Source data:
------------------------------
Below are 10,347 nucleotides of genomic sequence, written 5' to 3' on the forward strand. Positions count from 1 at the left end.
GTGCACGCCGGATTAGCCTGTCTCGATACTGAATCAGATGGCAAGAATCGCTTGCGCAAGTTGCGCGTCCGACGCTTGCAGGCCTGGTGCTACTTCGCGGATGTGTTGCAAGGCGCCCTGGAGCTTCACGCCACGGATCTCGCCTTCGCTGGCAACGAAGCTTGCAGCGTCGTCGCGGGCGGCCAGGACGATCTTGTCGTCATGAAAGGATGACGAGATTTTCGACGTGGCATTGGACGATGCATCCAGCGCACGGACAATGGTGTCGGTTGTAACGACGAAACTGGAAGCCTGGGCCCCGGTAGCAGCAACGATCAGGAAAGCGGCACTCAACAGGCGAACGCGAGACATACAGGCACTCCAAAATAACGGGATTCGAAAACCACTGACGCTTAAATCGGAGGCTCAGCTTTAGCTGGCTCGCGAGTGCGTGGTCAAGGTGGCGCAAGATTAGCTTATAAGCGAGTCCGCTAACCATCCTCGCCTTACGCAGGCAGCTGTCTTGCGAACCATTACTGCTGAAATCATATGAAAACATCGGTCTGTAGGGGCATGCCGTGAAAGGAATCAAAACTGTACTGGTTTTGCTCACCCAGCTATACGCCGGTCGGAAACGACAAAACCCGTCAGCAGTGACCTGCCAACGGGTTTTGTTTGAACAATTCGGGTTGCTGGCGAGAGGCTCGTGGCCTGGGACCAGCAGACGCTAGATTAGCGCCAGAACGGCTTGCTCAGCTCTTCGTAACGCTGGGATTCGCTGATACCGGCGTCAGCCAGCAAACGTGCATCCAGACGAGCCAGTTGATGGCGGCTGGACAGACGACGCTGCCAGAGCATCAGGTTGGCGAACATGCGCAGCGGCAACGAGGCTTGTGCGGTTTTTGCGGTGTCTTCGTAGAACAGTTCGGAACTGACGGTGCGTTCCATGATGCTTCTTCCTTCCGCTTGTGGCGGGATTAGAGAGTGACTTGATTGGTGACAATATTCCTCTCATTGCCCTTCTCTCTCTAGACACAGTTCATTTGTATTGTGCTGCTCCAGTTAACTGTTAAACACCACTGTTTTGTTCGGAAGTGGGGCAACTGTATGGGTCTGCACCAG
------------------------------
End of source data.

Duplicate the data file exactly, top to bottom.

Below are 10,347 nucleotides of genomic sequence, written 5' to 3' on the forward strand. Positions count from 1 at the left end.
GTGCACGCCGGATTAGCCTGTCTCGATACTGAATCAGATGGCAAGAATCGCTTGCGCAAGTTGCGCGTCCGACGCTTGCAGGCCTGGTGCTACTTCGCGGATGTGTTGCAAGGCGCCCTGGAGCTTCACGCCACGGATCTCGCCTTCGCTGGCAACGAAGCTTGCAGCGTCGTCGCGGGCGGCCAGGACGATCTTGTCGTCATGAAAGGATGACGAGATTTTCGACGTGGCATTGGACGATGCATCCAGCGCACGGACAATGGTGTCGGTTGTAACGACGAAACTGGAAGCCTGGGCCCCGGTAGCAGCAACGATCAGGAAAGCGGCACTCAACAGGCGAACGCGAGACATACAGGCACTCCAAAATAACGGGATTCGAAAACCACTGACGCTTAAATCGGAGGCTCAGCTTTAGCTGGCTCGCGAGTGCGTGGTCAAGGTGGCGCAAGATTAGCTTATAAGCGAGTCCGCTAACCATCCTCGCCTTACGCAGGCAGCTGTCTTGCGAACCATTACTGCTGAAATCATATGAAAACATCGGTCTGTAGGGGCATGCCGTGAAAGGAATCAAAACTGTACTGGTTTTGCTCACCCAGCTATACGCCGGTCGGAAACGACAAAACCCGTCAGCAGTGACCTGCCAACGGGTTTTGTTTGAACAATTCGGGTTGCTGGCGAGAGGCTCGTGGCCTGGGACCAGCAGACGCTAGATTAGCGCCAGAACGGCTTGCTCAGCTCTTCGTAACGCTGGGATTCGCTGATACCGGCGTCAGCCAGCAAACGTGCATCCAGACGAGCCAGTTGATGGCGGCTGGACAGACGACGCTGCCAGAGCATCAGGTTGGCGAACATGCGCAGCGGCAACGAGGCTTGTGCGGTTTTTGCGGTGTCTTCGTAGAACAGTTCGGAACTGACGGTGCGTTCCATGATGCTTCTTCCTTCCGCTTGTGGCGGGATTAGAGAGTGACTTGATTGGTGACAATATTCCTCTCATTGCCCTTCTCTCTCTAGACACAGTTCATTTGTATTGTGCTGCTCCAGTTAACTGTTAAACACCACTGTTTTGTTCGGAAGTGGGGCAACTGTATGGGTCTGCACCAG